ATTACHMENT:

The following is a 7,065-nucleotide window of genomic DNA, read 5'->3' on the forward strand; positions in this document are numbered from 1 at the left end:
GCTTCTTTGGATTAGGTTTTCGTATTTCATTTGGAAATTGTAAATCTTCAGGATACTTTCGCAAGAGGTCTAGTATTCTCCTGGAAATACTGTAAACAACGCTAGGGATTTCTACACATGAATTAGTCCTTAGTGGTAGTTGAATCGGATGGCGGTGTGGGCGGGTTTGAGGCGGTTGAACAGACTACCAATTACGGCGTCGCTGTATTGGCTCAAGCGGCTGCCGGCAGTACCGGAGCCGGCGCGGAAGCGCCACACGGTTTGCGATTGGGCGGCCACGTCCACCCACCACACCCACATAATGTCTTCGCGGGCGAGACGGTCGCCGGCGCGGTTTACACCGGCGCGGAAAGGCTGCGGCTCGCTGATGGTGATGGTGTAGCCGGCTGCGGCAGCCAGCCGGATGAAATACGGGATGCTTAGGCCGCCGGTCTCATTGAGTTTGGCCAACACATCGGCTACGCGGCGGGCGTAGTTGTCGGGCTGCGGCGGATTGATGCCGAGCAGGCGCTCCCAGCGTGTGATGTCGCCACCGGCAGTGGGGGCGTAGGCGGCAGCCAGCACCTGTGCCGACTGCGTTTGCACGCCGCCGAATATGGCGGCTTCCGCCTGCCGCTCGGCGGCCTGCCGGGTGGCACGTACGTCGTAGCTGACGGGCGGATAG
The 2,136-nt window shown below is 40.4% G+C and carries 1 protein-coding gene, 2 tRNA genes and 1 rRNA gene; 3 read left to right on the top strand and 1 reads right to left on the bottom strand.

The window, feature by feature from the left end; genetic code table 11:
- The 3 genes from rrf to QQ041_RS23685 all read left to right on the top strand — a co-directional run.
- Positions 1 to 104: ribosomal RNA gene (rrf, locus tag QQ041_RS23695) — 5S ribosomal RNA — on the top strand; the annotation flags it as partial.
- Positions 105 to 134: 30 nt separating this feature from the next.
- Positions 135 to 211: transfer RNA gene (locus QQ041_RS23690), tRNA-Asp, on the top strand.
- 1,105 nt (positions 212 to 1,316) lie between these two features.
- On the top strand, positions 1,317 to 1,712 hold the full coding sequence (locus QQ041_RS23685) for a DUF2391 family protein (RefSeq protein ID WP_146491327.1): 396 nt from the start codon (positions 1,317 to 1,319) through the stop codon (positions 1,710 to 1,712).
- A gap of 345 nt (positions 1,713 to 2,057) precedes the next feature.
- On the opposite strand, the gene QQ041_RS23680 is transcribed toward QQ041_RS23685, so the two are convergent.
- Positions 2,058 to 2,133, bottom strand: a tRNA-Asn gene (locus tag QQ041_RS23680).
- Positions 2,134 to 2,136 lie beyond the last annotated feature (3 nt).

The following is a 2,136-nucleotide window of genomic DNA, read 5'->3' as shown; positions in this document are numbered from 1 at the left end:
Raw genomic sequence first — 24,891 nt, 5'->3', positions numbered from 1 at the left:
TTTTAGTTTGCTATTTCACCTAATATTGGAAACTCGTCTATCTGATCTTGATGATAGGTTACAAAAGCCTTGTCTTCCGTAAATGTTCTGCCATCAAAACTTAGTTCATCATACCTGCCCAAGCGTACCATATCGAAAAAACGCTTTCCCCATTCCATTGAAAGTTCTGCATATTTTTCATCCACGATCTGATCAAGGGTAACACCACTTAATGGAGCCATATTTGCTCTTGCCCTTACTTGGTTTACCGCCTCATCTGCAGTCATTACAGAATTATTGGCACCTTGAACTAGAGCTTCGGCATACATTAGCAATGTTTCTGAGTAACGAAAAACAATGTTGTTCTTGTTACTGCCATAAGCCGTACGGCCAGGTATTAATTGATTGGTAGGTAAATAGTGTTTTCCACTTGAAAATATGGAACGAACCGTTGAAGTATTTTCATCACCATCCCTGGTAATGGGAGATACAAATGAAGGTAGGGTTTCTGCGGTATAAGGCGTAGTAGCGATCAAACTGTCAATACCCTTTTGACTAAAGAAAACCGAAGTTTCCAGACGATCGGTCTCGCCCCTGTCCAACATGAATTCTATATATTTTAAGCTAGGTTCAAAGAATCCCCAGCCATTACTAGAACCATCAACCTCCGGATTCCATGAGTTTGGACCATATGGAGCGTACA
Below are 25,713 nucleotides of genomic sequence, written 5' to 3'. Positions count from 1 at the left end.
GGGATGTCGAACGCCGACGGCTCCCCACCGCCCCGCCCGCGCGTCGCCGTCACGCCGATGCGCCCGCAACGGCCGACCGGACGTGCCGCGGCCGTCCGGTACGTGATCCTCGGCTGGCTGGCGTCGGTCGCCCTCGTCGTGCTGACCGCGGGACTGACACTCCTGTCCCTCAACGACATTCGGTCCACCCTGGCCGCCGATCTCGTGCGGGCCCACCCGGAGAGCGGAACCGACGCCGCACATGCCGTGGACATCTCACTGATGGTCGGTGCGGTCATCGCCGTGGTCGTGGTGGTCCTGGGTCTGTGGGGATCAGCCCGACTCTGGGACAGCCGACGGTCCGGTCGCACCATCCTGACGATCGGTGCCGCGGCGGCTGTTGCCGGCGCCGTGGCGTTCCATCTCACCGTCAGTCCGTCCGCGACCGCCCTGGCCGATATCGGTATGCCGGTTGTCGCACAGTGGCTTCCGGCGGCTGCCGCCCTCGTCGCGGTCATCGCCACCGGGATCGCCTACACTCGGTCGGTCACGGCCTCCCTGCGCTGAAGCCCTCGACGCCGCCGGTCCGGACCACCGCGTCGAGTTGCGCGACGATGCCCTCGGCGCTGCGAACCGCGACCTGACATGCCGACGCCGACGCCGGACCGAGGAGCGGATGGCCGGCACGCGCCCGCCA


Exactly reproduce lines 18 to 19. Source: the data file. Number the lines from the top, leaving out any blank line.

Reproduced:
Below are 25,713 nucleotides of genomic sequence, written 5' to 3'. Positions count from 1 at the left end.
GGGATGTCGAACGCCGACGGCTCCCCACCGCCCCGCCCGCGCGTCGCCGTCACGCCGATGCGCCCGCAACGGCCGACCGGACGTGCCGCGGCCGTCCGGTACGTGATCCTCGGCTGGCTGGCGTCGGTCGCCCTCGTCGTGCTGACCGCGGGACTGACACTCCTGTCCCTCAACGACATTCGGTCCACCCTGGCCGCCGATCTCGTGCGGGCCCACCCGGAGAGCGGAACCGACGCCGCACATGCCGTGGACATCTCACTGATGGTCGGTGCGGTCATCGCCGTGGTCGTGGTGGTCCTGGGTCTGTGGGGATCAGCCCGACTCTGGGACAGCCGACGGTCCGGTCGCACCATCCTGACGATCGGTGCCGCGGCGGCTGTTGCCGGCGCCGTGGCGTTCCATCTCACCGTCAGTCCGTCCGCGACCGCCCTGGCCGATATCGGTATGCCGGTTGTCGCACAGTGGCTTCCGGCGGCTGCCGCCCTCGTCGCGGTCATCGCCACCGGGATCGCCTACACTCGGTCGGTCACGGCCTCCCTGCGCTGAAGCCCTCGACGCCGCCGGTCCGGACCACCGCGTCGAGTTGCGCGACGATGCCCTCGGCGCTGCGAACCGCGACCTGACATGCCGACGCCGACGCCGGACCGAGGAGCGGATGGCCGGCACGCGCCCGCCA